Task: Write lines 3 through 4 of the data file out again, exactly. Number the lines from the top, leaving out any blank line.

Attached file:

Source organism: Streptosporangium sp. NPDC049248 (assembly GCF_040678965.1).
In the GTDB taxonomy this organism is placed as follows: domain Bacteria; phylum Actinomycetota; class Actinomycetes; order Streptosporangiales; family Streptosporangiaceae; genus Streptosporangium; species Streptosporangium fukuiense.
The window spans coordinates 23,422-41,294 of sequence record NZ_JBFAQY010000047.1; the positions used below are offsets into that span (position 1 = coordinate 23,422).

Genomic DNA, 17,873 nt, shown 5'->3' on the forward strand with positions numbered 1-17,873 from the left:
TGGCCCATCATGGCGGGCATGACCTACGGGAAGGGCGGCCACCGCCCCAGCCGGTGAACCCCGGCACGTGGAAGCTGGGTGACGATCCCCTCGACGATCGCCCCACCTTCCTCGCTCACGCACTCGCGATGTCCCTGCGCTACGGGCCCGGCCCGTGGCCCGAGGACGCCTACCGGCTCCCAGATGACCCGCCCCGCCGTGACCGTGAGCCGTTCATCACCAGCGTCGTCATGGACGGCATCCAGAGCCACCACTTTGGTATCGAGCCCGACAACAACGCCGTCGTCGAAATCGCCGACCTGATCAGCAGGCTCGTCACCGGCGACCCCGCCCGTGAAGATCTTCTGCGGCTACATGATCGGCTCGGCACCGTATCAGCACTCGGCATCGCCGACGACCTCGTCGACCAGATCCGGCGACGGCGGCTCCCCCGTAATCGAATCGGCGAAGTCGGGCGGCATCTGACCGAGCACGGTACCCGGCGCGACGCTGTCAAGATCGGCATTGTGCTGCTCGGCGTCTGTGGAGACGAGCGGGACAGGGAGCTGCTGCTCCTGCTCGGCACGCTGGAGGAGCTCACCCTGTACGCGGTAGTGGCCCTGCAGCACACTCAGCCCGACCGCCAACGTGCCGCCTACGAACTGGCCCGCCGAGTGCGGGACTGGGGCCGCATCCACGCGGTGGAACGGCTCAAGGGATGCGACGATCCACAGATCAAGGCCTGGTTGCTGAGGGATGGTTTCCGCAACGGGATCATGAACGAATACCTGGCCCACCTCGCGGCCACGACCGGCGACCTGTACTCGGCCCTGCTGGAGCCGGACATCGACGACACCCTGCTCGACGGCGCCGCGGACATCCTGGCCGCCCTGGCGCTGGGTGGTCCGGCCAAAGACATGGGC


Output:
The window spans coordinates 23,422-41,294 of sequence record NZ_JBFAQY010000047.1; the positions used below are offsets into that span (position 1 = coordinate 23,422).

Genomic DNA, 17,873 nt, shown 5'->3' on the forward strand with positions numbered 1-17,873 from the left: